I want to hum a tune and have the notes be converted into MIDI notes… is this possible?

2 Answers 2


It is possible. Here’s how to do it in Logic Pro X (where it’s different from earlier versions):

  1. record an audio clip to an audio track
  2. double-click the clip to view it in the Editor panel
  3. click the Show/Hide Flex button near the top left of the editor window, to the right of the menus

    Show/Hide Flex button at the top left of the Editor in Logic Pro X

  4. You will be asked ‘Do you want to turn on Flex for track “Audio 1”?’. Confirm “Turn on Flex”.
  5. change the Flex pop-up menu at the top of the Editor from “Flex Time – Automatic (Slicing)” to “Flex Pitch”
  6. right-click the audio area and choose “Set all to Perfect Pitch”

    “Set all to Perfect Pitch” in the Flex Pitch editor’s context menu

  7. from the Edit menu of the Editor area, choose “Create MIDI Track from Flex Pitch Data”, at the bottom

    “Create MIDI Track from Flex Pitch Data” in the Edit menu in the Flex Pitch editor

This will generate a MIDI region with the notes Logic can detect from your audio. You can delete your audio track now.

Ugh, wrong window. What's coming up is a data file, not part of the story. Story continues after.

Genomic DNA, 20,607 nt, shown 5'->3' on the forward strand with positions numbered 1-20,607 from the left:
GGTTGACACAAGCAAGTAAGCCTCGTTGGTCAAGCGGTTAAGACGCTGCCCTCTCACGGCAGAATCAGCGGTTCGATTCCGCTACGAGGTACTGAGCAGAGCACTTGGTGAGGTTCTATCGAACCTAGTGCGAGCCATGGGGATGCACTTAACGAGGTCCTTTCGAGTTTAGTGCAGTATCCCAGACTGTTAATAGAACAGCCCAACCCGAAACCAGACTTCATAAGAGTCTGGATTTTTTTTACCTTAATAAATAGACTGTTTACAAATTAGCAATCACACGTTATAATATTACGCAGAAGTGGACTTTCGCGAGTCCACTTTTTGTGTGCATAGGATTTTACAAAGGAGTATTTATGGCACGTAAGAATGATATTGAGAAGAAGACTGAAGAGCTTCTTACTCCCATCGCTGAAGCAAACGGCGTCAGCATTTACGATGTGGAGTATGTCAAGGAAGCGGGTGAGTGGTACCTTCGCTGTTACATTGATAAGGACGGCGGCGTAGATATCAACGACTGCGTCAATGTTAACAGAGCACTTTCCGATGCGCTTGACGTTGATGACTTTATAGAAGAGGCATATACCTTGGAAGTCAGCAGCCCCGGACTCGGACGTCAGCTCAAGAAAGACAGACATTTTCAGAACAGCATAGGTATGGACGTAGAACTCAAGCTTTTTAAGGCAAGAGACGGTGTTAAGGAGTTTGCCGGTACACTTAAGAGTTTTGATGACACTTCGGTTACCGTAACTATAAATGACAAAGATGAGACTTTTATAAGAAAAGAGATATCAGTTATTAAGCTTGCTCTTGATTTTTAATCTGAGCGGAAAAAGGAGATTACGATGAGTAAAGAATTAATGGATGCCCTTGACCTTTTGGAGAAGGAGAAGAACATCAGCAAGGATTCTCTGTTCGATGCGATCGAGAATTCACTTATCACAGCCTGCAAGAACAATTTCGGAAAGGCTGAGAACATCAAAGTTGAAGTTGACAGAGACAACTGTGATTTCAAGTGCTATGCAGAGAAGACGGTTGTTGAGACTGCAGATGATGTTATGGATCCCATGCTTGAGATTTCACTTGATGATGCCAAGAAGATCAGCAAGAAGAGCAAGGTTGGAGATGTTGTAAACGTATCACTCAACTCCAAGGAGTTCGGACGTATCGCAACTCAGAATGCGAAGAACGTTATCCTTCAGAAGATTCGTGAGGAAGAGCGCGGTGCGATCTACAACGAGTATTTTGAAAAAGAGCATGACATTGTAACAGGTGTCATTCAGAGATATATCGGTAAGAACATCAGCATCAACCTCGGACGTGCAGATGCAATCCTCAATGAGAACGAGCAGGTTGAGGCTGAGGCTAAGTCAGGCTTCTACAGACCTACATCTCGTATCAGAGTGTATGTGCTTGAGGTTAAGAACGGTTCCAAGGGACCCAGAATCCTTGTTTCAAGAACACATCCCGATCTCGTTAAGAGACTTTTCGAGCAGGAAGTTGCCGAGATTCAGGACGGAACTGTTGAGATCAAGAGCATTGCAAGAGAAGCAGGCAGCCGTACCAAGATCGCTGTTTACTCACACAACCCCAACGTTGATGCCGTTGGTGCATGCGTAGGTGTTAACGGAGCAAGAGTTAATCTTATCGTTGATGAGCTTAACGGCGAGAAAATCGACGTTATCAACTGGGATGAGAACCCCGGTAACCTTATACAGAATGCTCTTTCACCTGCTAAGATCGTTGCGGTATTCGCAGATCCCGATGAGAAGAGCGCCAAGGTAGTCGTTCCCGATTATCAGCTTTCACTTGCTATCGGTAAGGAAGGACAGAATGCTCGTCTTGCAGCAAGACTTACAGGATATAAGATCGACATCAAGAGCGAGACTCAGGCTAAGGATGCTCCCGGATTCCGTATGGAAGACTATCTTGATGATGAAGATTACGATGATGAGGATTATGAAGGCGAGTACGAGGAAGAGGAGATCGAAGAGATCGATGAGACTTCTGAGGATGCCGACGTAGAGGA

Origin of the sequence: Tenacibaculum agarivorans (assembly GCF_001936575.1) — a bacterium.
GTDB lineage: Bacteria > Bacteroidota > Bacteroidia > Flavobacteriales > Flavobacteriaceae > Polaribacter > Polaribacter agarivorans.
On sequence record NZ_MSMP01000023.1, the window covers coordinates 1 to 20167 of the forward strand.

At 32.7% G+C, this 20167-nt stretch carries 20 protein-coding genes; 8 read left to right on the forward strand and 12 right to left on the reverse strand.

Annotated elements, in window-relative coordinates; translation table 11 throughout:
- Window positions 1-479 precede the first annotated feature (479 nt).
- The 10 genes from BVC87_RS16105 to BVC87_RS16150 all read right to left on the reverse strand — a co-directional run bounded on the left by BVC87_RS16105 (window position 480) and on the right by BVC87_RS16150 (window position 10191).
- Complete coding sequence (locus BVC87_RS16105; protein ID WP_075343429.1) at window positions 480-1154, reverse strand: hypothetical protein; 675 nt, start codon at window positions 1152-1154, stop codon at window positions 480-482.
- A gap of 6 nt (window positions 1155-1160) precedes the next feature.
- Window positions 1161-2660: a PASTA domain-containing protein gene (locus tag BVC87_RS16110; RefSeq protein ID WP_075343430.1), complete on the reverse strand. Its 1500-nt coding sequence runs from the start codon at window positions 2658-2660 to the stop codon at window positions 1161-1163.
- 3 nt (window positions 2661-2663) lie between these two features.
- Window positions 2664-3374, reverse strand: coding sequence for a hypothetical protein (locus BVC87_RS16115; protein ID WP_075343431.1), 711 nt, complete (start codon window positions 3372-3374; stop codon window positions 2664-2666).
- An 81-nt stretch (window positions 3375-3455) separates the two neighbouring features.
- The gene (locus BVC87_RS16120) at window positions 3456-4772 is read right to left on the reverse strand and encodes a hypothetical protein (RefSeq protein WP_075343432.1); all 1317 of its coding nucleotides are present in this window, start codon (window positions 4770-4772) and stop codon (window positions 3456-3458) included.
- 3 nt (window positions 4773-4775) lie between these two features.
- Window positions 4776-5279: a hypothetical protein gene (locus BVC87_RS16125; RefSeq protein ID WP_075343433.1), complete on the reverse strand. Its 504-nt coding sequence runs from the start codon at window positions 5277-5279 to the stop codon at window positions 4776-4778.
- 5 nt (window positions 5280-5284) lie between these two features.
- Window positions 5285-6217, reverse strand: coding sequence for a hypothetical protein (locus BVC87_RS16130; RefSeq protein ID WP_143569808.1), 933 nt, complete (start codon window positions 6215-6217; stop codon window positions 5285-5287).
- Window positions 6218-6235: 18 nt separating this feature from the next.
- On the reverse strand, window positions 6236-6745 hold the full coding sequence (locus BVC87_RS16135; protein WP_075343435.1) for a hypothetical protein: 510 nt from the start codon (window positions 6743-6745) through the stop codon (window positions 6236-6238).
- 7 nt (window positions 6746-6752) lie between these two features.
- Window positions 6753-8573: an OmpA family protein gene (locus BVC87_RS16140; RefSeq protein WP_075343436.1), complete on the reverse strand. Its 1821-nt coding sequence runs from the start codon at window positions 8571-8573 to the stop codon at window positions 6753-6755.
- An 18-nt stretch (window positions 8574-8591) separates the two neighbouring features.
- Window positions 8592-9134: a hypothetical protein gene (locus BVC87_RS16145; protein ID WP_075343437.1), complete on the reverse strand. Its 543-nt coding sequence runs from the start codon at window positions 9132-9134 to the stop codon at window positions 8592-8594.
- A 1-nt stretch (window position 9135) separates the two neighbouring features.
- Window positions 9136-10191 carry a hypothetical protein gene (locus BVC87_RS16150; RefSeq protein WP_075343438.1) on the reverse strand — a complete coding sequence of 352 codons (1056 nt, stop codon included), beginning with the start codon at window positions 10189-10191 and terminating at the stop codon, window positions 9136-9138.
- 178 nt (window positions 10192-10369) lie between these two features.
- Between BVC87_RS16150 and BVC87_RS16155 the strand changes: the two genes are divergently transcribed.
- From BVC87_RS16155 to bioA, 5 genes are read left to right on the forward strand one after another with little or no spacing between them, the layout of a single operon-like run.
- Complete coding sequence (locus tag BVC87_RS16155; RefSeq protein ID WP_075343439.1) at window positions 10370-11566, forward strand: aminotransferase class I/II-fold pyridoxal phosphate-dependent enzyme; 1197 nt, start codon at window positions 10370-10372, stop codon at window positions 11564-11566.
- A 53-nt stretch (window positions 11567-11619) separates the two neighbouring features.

generated MIDI track below the original audio track

You will probably want to quantize your notes too, which makes notes start on the beat. You can do this by viewing the generated MIDI region in the Editor panel, selecting all of the notes, and choosing a beat size in Time Quantize at the left. Or you could do it earlier in the process, with the Time Quantize section next to the Flex Pitch editor.

Time Quantize in the Editor panel when editing the generated MIDI region

  • can you do it directly without having to record? as soon as I hum a song it goes straight to midi. thank you
    – user184679
    May 24, 2016 at 12:45
  • @MarcoAlexandre Sorry, I don’t think Logic Pro X supports any simpler way. At best, you could write a script in SikuliX that would automate the steps above by pressing keys and clicking for you. (You couldn’t write such a script with AppleScript because Logic Pro X doesn’t expose the necessary functions in its Scripting Dictionary.) May 25, 2016 at 5:27
  • I've been doing that kind of thing in Digital Performer using Melodyne for a few years. I just started getting in Logic and tried the method described by Rory O'Kane. In my case it's getting things I play on guitar turned into MIDI so that I can create bass lines and so on with a regular six string guitar. The way to do it in Logic is much quicker and more straightforward than the method I've been using in DP. Thanks Rory! Now to see if it can do it polyphonically like Melodyne can. I've played piano parts on guitar that way. Nov 16, 2018 at 20:13

I don't have Logic installed right now, but it should have something like that built in. Just select Audio to Score… from the context menu for an audio clip, see Advanced Functions in Logic Pro 8 : How to Use Factory Audio to Score in Logic Pro 8.

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